Around the issue of systems and processes, the SABC acknowledges that proper systems and processes need to be in place in any organisation. Over the past five years, the organisation has invested in systems such as SAP, TVBMS and IPM, which are geared to assist with processes such as budgeting and commissioning.
We acknowledge that there will be glitches, but the SABC is committed to perfecting all systems and processes in place.
The Operations subcommittee including SABC and TV Industry representatives to deal with this issue will be revived with immediate effect.
3. INTELLECTUAL PROPERTY
The Corporation takes the issue of intellectual property quite seriously, which is why the SABC has funded research around this matter. A report was received in April with recommendations, and the report was shared with the Production Industry.
We are expecting the Industry to interrogate this report, and the IP subcommittee exists to deal with these issues arising from the report.
An Indaba also needs to be finalized with all stakeholders such as the SABC, Production Industry and Government being involved to engage the matter.
It must be stressed that it is not the SABC’s sole responsibility to deal with this matter, but together with the Industry we need to approach government for assistance and guidance.
Some of the issues raised in the memorandum are not the SABC’s responsibility and should be referred to the relevant stakeholders. These issues are:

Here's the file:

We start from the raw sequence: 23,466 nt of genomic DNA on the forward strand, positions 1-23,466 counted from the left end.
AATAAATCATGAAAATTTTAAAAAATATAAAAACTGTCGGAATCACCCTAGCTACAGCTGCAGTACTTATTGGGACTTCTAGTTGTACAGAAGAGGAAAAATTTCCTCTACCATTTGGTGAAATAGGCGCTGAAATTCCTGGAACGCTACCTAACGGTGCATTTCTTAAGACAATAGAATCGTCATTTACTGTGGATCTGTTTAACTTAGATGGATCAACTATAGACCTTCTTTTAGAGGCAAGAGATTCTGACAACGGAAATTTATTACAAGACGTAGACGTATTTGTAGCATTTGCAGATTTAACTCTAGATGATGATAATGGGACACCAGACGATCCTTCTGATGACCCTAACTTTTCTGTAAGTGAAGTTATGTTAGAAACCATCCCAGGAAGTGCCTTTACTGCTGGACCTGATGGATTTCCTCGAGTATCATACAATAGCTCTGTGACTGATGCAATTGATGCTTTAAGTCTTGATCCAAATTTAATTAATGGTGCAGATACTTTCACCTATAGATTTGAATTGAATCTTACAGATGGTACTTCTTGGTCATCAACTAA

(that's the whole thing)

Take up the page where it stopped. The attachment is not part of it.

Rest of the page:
- Price fixing on actors and presenter’s fees (Actors and Presenters are not directly employed by the SABC but by the respective Production Companies); therefore this issue should be dealt with collectively by all affected stakeholders (Actors, Presenters, Musicians, Producers and the SABC )
- A mandatory provision for Industry representation on the SABC Board (This matter should be referred to the Portfolio Committee on Communications in Parliament as they recommend the names of Board members to the Presidency and the SABC is not involved in the selection of Board members.)
The SABC supports the enquiry on a suitable public service broadcast model. However, it must be stated once again that the SABC is constantly delivering on its local content quotas as set by ICASA.
During the 4th quarter which was between January-March 2009, both radio and television continued to surpass the minimum requirement on local content quotas. For example, the ICASA quota is 55% for SABC 1 and 2, and 35% for SABC 3, in this regard SABC 1 had 75.01% for full day and 73% for prime time local content and SABC 2 was at 74.93% for full day and 88.49% for prime time local content respectively. In regards to SAB3, they performed at 46.50% for full day and 44.82% for prime time local content.
In closing, the SABC reaffirms its commitment to building a vibrant, growing and transforming production industry and appeals to the industry to assist the SABC in these trying times, because the SABC depends on the production industry, as equally as the industry depends on the SABC. The production industry must also give credit where it is due, and acknowledge the enormous work the SABC has done in the arena of promoting local content.
To see the TVIEC Memorandum of Demands go to www.screenafrica.com/news/television/172423.htm